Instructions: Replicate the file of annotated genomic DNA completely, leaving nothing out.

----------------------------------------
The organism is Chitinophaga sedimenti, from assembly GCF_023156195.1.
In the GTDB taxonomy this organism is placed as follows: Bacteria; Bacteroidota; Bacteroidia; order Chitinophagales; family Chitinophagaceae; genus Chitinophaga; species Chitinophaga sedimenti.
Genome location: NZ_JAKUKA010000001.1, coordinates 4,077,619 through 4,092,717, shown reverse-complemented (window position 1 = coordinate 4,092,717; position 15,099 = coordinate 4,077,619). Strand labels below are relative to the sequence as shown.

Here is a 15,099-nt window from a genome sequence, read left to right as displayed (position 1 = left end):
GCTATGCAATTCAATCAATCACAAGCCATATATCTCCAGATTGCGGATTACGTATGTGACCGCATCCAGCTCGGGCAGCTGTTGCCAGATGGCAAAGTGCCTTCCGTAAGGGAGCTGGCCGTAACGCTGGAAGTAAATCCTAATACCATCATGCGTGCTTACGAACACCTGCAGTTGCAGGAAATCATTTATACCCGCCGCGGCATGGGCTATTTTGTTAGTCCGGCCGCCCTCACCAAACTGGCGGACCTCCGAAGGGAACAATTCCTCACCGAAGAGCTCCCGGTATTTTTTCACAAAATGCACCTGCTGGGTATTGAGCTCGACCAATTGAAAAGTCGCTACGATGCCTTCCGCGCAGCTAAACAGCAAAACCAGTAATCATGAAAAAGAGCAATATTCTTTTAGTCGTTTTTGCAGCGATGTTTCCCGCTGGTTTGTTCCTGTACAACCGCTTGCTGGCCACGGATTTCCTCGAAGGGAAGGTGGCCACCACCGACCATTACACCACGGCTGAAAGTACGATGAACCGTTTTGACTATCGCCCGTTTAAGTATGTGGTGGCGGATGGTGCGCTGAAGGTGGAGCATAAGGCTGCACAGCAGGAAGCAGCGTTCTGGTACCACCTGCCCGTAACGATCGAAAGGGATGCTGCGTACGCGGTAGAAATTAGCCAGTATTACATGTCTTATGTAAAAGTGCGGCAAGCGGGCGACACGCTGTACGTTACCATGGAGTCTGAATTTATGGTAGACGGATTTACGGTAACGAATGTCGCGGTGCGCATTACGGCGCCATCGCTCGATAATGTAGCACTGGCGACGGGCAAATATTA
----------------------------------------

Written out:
The organism is Chitinophaga sedimenti, from assembly GCF_023156195.1.
In the GTDB taxonomy this organism is placed as follows: Bacteria; Bacteroidota; Bacteroidia; order Chitinophagales; family Chitinophagaceae; genus Chitinophaga; species Chitinophaga sedimenti.
Genome location: NZ_JAKUKA010000001.1, coordinates 4,077,619 through 4,092,717, shown reverse-complemented (window position 1 = coordinate 4,092,717; position 15,099 = coordinate 4,077,619). Strand labels below are relative to the sequence as shown.

Here is a 15,099-nt window from a genome sequence, read left to right as displayed (position 1 = left end):
GCTATGCAATTCAATCAATCACAAGCCATATATCTCCAGATTGCGGATTACGTATGTGACCGCATCCAGCTCGGGCAGCTGTTGCCAGATGGCAAAGTGCCTTCCGTAAGGGAGCTGGCCGTAACGCTGGAAGTAAATCCTAATACCATCATGCGTGCTTACGAACACCTGCAGTTGCAGGAAATCATTTATACCCGCCGCGGCATGGGCTATTTTGTTAGTCCGGCCGCCCTCACCAAACTGGCGGACCTCCGAAGGGAACAATTCCTCACCGAAGAGCTCCCGGTATTTTTTCACAAAATGCACCTGCTGGGTATTGAGCTCGACCAATTGAAAAGTCGCTACGATGCCTTCCGCGCAGCTAAACAGCAAAACCAGTAATCATGAAAAAGAGCAATATTCTTTTAGTCGTTTTTGCAGCGATGTTTCCCGCTGGTTTGTTCCTGTACAACCGCTTGCTGGCCACGGATTTCCTCGAAGGGAAGGTGGCCACCACCGACCATTACACCACGGCTGAAAGTACGATGAACCGTTTTGACTATCGCCCGTTTAAGTATGTGGTGGCGGATGGTGCGCTGAAGGTGGAGCATAAGGCTGCACAGCAGGAAGCAGCGTTCTGGTACCACCTGCCCGTAACGATCGAAAGGGATGCTGCGTACGCGGTAGAAATTAGCCAGTATTACATGTCTTATGTAAAAGTGCGGCAAGCGGGCGACACGCTGTACGTTACCATGGAGTCTGAATTTATGGTAGACGGATTTACGGTAACGAATGTCGCGGTGCGCATTACGGCGCCATCGCTCGATAATGTAGCACTGGCGACGGGCAAATATTA